As we were dropping down through the rocky canyon on the pavement of historic Route 66, looking for the turnoff to Homecourt trail, I flashed back to the first time I'd driven this road nearly 50 years earlier. In 1963 - long before Interstate 40 replaced Route 66 - I was returning from a summer vacation in Rhode Island, driving a bright-red, 35-year-old Chevy-powered 1928 Ford Model A pickup, on my way back home to Southern California. I can still remember the sweet, throaty sound of the open Moon-tuned headers bouncing off the rock walls that flanked the two-lane byway. In those days, you could run open headers on a federal highway if you had out-of-state plates and didn't leave the highway. It was a "fix-it" ticket with no fines involved, so most LEOs-local, county, and state-left you alone. Flash forward to the present, and here I was still driving a bright-red rig, albeit a much more modern one but a much less powerful one, a 2007 JK, over the same highway; this time, looking for the trail's turn-off just minutes west of Kingman, Arizona.
Homecourt Trail, named for its discoverer, is well-known to the Jeepers of Kingman. It's rated as a 3+ to 4 and many of the Kingman Jeepers use it as a tune-up and a test trail before trailering up and heading for the Hammers in Johnson Valley, California. The turn-off, which is also an excellent spot to leave your RV or trailer-towing rig, is a wide, flat area about the size of the football field, on the south side of Route 66 right at mile-post 47, exactly 2.3 miles from the intersection of Beale Street and West Andy Devine Avenue (Old Route 66). Even if you're from out of state, you can't miss the turn for Route 66, the Mohave County Museum sits on the corner, which is just a few blocks southeast of I-40 on Beale.
At the turn-off, lower your air pressure on your 35-inch tires, engage 'em if you've got 'em (hubs, I'm talking about), and dial your Rancho shocks down to "1" to soften up the suspension. Drop into the sand wash that roughly parallels Route 66, turn left back toward Kingman, and drive upstream (east). You'll follow the wash under a very low railroad bridge, cross a poorly paved road (Old Trails Road), and then under a very tall railroad bridge (both tracks belong to the Atchison Topeka and Santa Fe line). Continue up the wash, taking a slight left at the first Y (Sawmill Canyon is up the right arm of the Y), and then keep an eye out for a faint set of tracks to the right. Once you've found the right canyon, you'll want to shift into low range and lock up the differentials, 'cause you're going to need at least one locker to make it through. Even though every summer's monsoons rearrange the rocks of Homecourt, tread lightly and stay off the flora.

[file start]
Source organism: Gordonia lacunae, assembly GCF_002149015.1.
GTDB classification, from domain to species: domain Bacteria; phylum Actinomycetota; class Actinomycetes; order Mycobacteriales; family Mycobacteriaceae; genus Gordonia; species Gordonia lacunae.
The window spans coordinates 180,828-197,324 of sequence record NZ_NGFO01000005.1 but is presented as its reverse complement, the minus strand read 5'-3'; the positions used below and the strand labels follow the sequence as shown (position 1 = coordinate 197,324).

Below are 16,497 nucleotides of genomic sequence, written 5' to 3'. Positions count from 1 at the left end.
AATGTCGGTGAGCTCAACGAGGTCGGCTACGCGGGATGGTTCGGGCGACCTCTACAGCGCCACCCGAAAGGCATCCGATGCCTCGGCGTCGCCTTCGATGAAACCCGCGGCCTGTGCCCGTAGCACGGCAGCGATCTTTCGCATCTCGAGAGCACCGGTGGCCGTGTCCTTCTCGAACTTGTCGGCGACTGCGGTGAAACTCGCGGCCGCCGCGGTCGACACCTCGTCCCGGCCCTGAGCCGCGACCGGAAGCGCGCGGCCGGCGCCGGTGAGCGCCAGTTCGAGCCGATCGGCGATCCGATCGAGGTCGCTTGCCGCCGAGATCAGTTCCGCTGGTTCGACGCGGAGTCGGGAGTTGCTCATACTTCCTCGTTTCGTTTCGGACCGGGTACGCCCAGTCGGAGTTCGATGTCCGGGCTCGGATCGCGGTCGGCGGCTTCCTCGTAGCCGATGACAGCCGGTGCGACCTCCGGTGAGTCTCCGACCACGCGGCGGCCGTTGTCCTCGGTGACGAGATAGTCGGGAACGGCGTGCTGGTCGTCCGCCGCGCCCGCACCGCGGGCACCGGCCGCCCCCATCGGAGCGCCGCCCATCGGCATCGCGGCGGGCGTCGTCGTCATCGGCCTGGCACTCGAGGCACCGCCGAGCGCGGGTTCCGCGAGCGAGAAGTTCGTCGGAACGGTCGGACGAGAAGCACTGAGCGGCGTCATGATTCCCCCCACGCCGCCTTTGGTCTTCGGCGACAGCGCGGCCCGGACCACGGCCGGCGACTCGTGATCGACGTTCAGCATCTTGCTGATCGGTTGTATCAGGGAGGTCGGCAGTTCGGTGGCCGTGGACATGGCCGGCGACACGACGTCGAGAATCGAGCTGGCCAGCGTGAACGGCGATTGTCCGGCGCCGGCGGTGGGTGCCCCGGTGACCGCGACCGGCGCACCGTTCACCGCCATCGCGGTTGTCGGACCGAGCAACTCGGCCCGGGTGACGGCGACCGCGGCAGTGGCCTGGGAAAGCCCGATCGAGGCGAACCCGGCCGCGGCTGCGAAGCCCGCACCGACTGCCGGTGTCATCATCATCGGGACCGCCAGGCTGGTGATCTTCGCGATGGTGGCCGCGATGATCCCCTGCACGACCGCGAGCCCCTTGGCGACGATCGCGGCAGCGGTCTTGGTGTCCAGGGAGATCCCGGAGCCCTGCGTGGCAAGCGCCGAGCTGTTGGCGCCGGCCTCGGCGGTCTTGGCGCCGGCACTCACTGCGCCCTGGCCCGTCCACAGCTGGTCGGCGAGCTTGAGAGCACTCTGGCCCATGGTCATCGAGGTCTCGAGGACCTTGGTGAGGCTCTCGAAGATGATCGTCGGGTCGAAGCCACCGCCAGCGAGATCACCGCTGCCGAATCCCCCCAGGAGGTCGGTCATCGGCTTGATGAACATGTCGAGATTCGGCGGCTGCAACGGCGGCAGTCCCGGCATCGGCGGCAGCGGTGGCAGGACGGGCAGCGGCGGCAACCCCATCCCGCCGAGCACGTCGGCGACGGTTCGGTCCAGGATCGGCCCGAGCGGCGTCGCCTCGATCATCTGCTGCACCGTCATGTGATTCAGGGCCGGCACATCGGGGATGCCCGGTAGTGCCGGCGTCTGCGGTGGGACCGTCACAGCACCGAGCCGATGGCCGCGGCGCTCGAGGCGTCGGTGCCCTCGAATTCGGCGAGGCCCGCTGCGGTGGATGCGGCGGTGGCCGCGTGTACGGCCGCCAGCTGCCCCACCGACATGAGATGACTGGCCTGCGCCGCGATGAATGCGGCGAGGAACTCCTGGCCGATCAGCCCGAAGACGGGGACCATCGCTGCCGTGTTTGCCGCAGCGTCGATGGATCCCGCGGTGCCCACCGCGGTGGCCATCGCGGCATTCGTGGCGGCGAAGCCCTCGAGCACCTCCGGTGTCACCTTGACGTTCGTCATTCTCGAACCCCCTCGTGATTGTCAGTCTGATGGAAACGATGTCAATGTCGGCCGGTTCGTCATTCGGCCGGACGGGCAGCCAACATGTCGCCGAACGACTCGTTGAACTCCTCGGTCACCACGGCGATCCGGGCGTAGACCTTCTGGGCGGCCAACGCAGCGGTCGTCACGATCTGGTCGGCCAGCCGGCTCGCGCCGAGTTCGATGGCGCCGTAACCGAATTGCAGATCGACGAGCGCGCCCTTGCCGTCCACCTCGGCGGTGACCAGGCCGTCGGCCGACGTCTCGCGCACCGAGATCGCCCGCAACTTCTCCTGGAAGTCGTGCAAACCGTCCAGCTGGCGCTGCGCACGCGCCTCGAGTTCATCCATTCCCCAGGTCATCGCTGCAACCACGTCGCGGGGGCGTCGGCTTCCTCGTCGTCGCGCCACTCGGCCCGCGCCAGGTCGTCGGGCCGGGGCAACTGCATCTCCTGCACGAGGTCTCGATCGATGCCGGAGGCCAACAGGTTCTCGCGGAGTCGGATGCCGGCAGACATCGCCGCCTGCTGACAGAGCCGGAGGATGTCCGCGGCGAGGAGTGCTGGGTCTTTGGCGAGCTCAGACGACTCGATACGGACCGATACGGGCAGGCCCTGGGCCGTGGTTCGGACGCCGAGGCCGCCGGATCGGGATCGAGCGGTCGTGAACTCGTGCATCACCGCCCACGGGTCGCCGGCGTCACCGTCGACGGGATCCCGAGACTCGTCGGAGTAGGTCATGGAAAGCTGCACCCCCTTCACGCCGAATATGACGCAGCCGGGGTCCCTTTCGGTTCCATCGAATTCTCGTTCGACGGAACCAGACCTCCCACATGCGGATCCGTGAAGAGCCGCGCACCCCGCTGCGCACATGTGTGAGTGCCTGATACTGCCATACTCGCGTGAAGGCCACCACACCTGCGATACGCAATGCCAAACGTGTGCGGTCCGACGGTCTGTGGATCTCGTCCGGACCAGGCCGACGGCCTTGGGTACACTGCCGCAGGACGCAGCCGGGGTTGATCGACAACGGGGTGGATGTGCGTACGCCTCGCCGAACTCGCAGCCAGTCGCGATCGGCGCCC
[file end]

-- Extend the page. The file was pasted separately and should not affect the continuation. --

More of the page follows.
Enjoy Homecourt but don't attempt to enjoy it alone. As you can see in the photos, you'll not want to try this one by yourself. Take at least two vehicles - or more, if possible - and at least one winch.
You might also want to make sure there are more than one spare tire per vehicle - these rocks are sharp! They are not worn smooth by too many tires; this canyon might see only one run per year, if that. Come prepared. I don't mean to imply that you need two or more spares per Jeep, but one spare per rig is mandatory.
Should you suffer a condition of upset or a mechanical problem while in the Kingman area, call Precision Automotive. The owners and employees not only speak Jeep, they own them as well. They can also suggest some other challenging trails in the area.